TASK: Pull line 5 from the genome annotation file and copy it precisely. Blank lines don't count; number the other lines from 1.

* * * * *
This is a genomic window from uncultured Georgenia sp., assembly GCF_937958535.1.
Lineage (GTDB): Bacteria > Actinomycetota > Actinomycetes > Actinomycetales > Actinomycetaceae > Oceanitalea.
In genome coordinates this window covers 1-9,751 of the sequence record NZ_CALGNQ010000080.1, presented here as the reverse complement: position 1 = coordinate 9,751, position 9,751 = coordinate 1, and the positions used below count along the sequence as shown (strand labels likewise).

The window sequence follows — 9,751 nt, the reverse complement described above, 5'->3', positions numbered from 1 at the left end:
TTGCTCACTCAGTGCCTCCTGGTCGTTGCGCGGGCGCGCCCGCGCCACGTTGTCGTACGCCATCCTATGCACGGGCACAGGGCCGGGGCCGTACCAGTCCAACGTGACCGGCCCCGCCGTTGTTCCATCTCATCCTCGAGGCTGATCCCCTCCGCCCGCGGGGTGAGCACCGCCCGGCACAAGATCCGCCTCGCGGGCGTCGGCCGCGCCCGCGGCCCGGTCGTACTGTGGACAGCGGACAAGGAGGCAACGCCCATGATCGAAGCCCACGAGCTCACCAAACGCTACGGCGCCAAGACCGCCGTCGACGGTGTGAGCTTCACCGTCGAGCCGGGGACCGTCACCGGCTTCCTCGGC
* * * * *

TTGCTCACTCAGTGCCTCCTGGTCGTTGCGCGGGCGCGCCCGCGCCACGTTGTCGTACGCCATCCTATGCACGGGCACAGGGCCGGGGCCGTACCAGTCCAACGTGACCGGCCCCGCCGTTGTTCCATCTCATCCTCGAGGCTGATCCCCTCCGCCCGCGGGGTGAGCACCGCCCGGCACAAGATCCGCCTCGCGGGCGTCGGCCGCGCCCGCGGCCCGGTCGTACTGTGGACAGCGGACAAGGAGGCAACGCCCATGATCGAAGCCCACGAGCTCACCAAACGCTACGGCGCCAAGACCGCCGTCGACGGTGTGAGCTTCACCGTCGAGCCGGGGACCGTCACCGGCTTCCTCGGC